Gaining the upper hand – sedation and analgesia of the difficult case
David Bardell BVSc CertVA DipECVAA PGCert(LTHE) FHEA MRCVS
What do we mean by ‘difficult’?
In the case of providing sedation and/or analgesia to our “difficult” patients these can include adequate access to the animal, dealing with temperamentally uncooperative animals, effective administration of the required drugs, animals which do not respond to our treatment in the anticipated way, providing sedation and/or analgesia in circumstances which are outside our normal range of practices or the use of unfamiliar pharmacologic agents. However the myriad of different possible aspects which converge to present us with the ‘difficult’ case can be distilled practically into 3 basic questions
- How can I physically get the drugs into the horse?
- What can I give to achieve the effect I want?
- What drugs/equipment do I have available?
Accessibility and drug administration
If we anticipate problems in drug administration, is this because the animal is unhandled, nervous, in pain or dangerous? Animals that are wilfully malicious are fortunately rare but a perceived threat, unfamiliar routine or surroundings or pain can result in potentially dangerous behaviour, particularly if the animal is unhandled or of a particularly nervous disposition. The animal will need to be confined somewhere that allows some sort of access but where it is not in danger of causing itself, or any personnel, any injury. The approach taken will vary depending on which of the above reasons are relevant to that animal and the urgency with which the intervention is required but at all times the safety of any people involved must be the absolute over-riding concern. It is perfectly permissible to go away and come back another day when the owner has managed to get a headcollar on the horse. A quiet, patient approach may be all that is required in some instances and a competent handler is a definite advantage in any circumstances. If pain is a contributing factor, the provision of effective analgesia may be all that is required and make sedation irrelevant. However, the animal will need to receive some form of pharmacological agent to facilitate examination or performance of a procedure. Decreasing the level of auditory and visual stimuli can also be useful to maximise the chances of successful sedation. However if the eyes are covered care should be exercised as suddenly touching the horse can result in a dramatic startle response if the horse is unaware of the presence of a handler.
Intravenous (IV) administration is preferred where possible as uptake is independent of patient factors which affect absorption by other routes, giving a bioavailability of 100% and therefore most likely to achieve a reliable effect. However, IV preparations of drugs are generally more expensive than other formulations, sterility must be ensured, frequent repeated dosing may be required, initially high plasma concentrations may produce adverse effects, there may be no IV preparation available or licenced for use or IV administration may be contra-indicated. Equally IV administration requires close and safe access to the patient which with some horses may simply not be possible.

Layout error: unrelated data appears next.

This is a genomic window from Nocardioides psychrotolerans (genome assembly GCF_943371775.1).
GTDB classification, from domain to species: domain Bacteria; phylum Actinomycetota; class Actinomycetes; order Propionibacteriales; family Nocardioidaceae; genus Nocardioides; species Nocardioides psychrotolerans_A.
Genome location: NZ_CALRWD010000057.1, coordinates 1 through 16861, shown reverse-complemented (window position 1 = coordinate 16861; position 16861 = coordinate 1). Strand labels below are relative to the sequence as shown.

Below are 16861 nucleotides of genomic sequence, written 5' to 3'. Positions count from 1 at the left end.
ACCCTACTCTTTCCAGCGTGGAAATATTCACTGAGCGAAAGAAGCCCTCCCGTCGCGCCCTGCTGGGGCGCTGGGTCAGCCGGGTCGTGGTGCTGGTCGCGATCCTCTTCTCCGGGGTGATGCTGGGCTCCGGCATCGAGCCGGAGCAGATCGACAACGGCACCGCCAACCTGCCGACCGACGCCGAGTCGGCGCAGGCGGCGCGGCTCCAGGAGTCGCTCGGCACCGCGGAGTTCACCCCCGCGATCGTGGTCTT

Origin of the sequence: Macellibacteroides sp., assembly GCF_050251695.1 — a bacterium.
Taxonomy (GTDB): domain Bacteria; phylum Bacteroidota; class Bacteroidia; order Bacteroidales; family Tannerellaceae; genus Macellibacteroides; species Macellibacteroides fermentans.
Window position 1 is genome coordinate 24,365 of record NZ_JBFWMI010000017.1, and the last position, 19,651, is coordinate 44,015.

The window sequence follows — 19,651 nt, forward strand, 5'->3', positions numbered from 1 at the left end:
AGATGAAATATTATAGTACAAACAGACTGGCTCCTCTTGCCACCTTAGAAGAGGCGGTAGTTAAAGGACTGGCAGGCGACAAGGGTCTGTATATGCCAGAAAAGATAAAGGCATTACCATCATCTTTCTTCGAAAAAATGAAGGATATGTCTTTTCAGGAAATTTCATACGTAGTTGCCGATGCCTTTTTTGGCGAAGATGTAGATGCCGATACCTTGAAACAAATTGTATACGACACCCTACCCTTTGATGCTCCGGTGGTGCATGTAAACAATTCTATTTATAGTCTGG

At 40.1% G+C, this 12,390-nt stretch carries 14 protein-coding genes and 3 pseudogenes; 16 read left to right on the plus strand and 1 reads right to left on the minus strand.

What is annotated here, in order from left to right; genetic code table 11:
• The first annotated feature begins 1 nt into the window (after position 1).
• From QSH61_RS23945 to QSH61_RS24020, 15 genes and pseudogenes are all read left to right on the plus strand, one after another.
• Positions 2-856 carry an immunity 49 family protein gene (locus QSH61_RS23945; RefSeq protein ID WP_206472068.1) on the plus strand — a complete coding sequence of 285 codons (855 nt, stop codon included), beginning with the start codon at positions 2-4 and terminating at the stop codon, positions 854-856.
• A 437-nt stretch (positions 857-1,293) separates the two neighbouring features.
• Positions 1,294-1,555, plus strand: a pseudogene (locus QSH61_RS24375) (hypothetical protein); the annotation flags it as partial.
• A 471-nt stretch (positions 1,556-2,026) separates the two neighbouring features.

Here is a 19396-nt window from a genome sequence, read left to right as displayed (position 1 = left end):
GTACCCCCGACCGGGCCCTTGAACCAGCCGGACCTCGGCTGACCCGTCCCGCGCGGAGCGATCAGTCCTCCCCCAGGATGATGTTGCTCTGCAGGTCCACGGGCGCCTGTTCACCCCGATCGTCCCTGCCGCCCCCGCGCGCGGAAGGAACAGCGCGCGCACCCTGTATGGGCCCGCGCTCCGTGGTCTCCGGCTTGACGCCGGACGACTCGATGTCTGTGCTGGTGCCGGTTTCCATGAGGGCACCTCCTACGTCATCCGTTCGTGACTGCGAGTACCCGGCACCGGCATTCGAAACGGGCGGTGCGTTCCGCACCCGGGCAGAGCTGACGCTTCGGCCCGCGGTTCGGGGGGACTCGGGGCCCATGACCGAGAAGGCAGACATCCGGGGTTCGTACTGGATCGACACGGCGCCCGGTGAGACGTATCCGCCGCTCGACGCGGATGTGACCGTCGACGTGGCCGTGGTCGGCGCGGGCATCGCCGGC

Intramuscular (IM) injection may give a bioavailability approaching 100% and may give a fairly rapid onset of action although typically onset is delayed. Uptake is influenced by the perfusion at the site of injection which will vary between muscle groups and will be reduced in hypotensive or vasoconstricted animals, or if injection is made into fat or fascia. These factors can mean that the effect is unpredictable and can lead to overdosing if dosing is repeated. Drug administration by this route may cause pain, haematoma or abscessation and some drugs are contra-indicated by IM injection as they can cause tissue necrosis. Where drugs can be given either by the IV or IM route, higher doses are often required IM to achieve equivalent effect compared with IV administration. Equally this method requires that the animal can be approached close enough to perform needle puncture although this may well be possible in animals where IV access is impossible. Also in favour of this route is the fact that drugs can be formulated in depot preparations, increasing the duration of effect, so reducing the need for frequent dosing. Animals which become agitated and potentially dangerous when conventional IM injection is carried out or which can be approached from outside a stable but become potentially dangerous when the stable is entered can still relatively easily be dosed this way using a cheap and simple remote injection device. This consists of nothing more than a syringe, 16 or 18 gauge 1½ inch needle and a variable number of lengths of polyethylene manometer tubing. Any tubing can be used but medical manometer tubing has a low internal volume, is non-compliant and comes in standard lengths which can be connected depending on the circumstances (Clutton 1997). The drug to be injected is drawn into the syringe (ideally the smallest syringe capable of holding the appropriate volume plus a small volume of air is used (the amount of air must be at least that of the volume of the tubing, so will therefore depend on how many lengths of tubing are used). The manometer tubing is then connected firmly to the syringe, the needle attached to the free end and the tubing filled with drug. All the operator then has to do is get close enough to place the needle which can be done from behind a barrier or over the stable door and injection can be performed from a safe distance. Needle placement should be done purposefully and the syringe plunger pressed as soon as the needle is embedded. It is important to hold the syringe vertically with the outlet pointing down so that the air is expelled last to ensure it flushes residual drug from the tubing. The tubing is then pulled to retrieve the needle.